For some tips on how to successfully curate content, take a look at these posts:
- Social Media Curation Guide
- Content Curation: The Ultimate Guide
- Use Content Curation to Drive More Traffic
- 7 Easy Ways to Curate Content and Drive Traffic (for content curation on your own blog)
Step #6 Strategic Commenting on Other Blogs
Knowing how to properly comment on other people’s content is an art, and if you are pressed for time, then you will have a lot to gain by honing your skills in this area. Keep in mind that you may have a few goals over here:
- Gaining exposure. Consistently putting your avatar next to a quality comment will help to build brand awareness.
- Building relationships with the post author as well as the readers
- Generating traffic and interest in your company or blog.
- Expanding your online footprint. Consistent commenting with links back to your site (or +1’s and likes) shows you are a real person, and that will ultimately help to make you look like an authority in your niche and may even help your site’s ranking in search.
In order for you to actualize these goals, however, you need to be strategic with your commenting. So, I’m going to bring a few “commenting hacks” below, but keep in mind just about everyone and his grandmother and his three-year-old daughter know these same tips. You’ll have the list; use them when and where you can.
But, if you want to know the BIGGEST commenting hack there is, it’s this: be real. Leave a comment that not only adds to the conversation, but that shows there’s a real person behind it and shows that you truly value both the content as well as those you are addressing. This will make much more of an impression. I’ve seen some really “great” comments that were as lifeless as a dead frog.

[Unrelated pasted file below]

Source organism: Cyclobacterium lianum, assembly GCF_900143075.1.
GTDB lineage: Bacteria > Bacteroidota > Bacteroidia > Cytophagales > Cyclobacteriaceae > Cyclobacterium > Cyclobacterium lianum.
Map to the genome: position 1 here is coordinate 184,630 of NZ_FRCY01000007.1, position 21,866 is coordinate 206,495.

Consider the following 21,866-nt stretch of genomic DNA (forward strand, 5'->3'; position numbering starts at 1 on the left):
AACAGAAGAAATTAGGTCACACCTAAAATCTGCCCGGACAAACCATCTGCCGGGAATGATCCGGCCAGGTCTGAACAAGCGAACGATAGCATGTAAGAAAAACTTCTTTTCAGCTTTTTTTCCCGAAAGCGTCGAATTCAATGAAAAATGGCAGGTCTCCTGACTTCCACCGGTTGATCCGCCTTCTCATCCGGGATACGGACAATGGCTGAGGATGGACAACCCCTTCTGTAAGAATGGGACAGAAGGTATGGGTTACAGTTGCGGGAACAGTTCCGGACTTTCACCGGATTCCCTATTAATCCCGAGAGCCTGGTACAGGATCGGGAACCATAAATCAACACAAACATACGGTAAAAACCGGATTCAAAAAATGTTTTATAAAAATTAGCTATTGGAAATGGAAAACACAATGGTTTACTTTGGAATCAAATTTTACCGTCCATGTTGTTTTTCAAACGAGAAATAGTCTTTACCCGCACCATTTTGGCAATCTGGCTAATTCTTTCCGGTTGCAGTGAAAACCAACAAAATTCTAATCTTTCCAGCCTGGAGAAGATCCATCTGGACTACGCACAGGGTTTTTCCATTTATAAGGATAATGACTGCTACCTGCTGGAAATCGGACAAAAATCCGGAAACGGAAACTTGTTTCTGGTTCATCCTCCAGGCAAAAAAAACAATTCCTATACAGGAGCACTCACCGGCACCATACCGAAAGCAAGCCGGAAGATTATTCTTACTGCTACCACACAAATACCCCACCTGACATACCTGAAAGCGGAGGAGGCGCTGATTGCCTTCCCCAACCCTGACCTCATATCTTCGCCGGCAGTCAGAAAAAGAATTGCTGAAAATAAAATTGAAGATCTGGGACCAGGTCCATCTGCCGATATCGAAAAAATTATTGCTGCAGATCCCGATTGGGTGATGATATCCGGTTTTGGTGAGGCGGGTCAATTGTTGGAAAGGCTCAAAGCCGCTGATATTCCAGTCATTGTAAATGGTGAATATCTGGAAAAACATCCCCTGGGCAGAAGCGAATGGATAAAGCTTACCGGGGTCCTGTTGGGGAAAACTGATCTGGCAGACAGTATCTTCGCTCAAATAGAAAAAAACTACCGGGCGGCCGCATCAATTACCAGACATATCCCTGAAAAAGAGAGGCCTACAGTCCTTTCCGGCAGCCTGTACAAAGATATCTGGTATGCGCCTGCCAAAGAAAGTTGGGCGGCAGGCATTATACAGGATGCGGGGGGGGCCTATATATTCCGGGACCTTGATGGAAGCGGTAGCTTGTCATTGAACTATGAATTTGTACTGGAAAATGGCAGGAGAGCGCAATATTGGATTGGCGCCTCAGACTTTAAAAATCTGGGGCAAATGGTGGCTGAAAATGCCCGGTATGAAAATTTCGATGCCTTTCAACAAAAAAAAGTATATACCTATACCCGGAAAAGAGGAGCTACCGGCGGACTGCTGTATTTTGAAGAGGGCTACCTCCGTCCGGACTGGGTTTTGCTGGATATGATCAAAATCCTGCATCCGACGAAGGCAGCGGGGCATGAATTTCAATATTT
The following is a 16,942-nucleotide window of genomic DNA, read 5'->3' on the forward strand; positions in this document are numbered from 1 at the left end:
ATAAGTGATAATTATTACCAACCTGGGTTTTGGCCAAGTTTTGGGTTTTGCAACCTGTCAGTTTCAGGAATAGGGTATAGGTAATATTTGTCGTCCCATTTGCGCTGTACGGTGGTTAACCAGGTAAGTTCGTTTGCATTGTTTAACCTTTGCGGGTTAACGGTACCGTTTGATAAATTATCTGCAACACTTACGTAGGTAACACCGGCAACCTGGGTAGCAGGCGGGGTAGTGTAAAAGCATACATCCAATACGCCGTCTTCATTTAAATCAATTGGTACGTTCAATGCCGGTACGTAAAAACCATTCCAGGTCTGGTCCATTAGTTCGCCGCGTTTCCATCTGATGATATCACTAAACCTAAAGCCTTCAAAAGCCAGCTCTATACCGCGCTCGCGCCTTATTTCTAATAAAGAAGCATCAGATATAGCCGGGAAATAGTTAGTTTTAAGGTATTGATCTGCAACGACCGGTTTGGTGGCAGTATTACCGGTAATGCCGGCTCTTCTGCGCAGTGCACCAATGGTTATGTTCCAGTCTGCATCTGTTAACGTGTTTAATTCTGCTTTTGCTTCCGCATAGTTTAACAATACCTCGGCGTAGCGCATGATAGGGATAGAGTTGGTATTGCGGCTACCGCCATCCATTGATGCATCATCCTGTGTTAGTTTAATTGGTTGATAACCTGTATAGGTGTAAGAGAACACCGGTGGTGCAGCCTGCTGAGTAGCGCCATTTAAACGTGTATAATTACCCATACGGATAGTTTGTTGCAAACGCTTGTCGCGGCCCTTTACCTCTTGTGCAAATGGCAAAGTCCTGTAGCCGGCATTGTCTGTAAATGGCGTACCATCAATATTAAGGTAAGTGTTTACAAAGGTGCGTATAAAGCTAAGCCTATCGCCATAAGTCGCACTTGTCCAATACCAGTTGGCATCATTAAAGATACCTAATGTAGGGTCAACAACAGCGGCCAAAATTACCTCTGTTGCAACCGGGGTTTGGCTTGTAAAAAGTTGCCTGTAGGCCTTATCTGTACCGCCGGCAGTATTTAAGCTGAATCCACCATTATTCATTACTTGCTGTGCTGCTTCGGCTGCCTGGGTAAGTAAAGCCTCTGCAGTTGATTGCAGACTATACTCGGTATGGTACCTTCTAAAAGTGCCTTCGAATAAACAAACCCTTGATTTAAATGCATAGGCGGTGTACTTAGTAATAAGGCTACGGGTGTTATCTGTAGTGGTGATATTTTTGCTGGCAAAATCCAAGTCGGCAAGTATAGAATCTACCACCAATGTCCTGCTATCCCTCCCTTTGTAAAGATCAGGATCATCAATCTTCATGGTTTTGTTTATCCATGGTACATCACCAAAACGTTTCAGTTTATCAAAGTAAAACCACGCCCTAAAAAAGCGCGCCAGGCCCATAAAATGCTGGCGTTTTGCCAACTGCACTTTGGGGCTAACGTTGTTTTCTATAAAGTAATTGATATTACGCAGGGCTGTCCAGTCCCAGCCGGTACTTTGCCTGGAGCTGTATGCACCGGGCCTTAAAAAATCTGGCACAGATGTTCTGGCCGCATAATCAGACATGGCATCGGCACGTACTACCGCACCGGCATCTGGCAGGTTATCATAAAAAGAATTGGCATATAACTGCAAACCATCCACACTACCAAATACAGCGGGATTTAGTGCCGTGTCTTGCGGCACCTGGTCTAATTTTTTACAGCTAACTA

Beyond this you need to have a real understanding of your target audience as well as the site on which you are leaving the comment:
- Leave useful comments on CommentLuv enabled posts closely related to the topic of your post
- If you know the blog’s posting schedule, you can try to be one of the first to comment.
- If there are numerous comments already on a post, then scan the comments and see where you can enter into the conversation by replying to another commenter or jumping in on a thread that’s already been started. Embedded discussions stand out more- especially if you are going going back and forth with the blog owner. If you can, make multiple comments at various points along the comment list.